Honeysuckle plants (Lonicera species) are prized for their beautiful fragrance and interesting flowers, which attract hummingbirds to the garden. Unfortunately, these plants also attract gray bug pests looking for host plants. Employ proper honeysuckle care for vigorous plants that are ready to resist or fight off infestations. Familiarize yourself with pests that attack honeysuckles so you're able to recognize symptoms and control the problem.
Honeysuckles display clustered, tubelike, highly aromatic blooms in yellow, red, orange, cream, pink or purple hues. Whether in shrub or vine form, honeysuckle plants produce a wide variety of foliage including deciduous, semi-evergreen and evergreen, according to the University of California IPM Online. After flowering, these plants yield berries in either violet or red that measure up to 1/2 inch in diameter.
Honeysuckles thrive in locations that offer full sun exposure to partial shade, according to the University of California IPM Online. Tolerant to shaded areas, honeysuckle often grows in forests, explains the Virginia Cooperative Extension. Grow in moist, well-drained soil for optimal growth. For appropriate landscape use, plant shrubs as ground cover or hedges that add pleasing fragrance and privacy to your home garden. As vines, honeysuckles are trainable to a supportive structure.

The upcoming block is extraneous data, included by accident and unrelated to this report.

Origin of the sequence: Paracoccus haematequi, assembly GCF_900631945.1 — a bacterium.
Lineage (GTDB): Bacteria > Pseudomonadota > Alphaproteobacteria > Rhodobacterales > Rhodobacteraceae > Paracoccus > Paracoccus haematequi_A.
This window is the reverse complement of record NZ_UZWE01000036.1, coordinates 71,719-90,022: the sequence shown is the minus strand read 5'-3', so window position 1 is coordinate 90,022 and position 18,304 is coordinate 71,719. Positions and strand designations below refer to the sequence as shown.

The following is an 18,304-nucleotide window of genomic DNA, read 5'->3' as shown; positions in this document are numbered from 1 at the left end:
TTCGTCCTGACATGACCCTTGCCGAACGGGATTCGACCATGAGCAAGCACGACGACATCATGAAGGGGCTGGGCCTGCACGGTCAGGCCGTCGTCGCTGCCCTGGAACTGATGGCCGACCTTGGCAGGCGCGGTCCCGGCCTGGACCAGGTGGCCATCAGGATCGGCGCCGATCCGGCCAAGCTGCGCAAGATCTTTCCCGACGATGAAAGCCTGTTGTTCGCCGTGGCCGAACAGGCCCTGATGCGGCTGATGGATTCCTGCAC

Gray bugs found on honeysuckle plants are called armored scales. More particularly, greedy scales often infest honeysuckles. This plant pest has a hard body and, as the name suggests, is a grayish color. The bodies of gray bugs cause some confusion, as they are difficult to recognize as insects; with no visible head, the legless bodies remain motionless, according to the University of California IPM Extension.
Symptoms and Damage
Scales are referred to as "sucking" pests because they feed by inserting their mouths into plant tissue and sucking out fluids. Though greedy scales generally cause only mild damage, honeysuckle plants may suffer loss of vigor. In addition, when scales feed, they leave a sugary substance called honeydew on plant surfaces. Honeydew attracts a fungi that causes an infection called sooty mold, which is marked by the presence of a blackish moldlike growth that can further damage your plants, according to the University of California IPM Online.
For control of gray bugs on honeysuckle, remove and destroy any severely affected plant parts. Natural enemies called parasitic wasps are a biological control method that hunt and kill armored scales; look for these predators in garden supply catalogs or stores. For chemical management, apply horticultural oil to all foliage of the honeysuckle plant, according to the University of California IPM Online.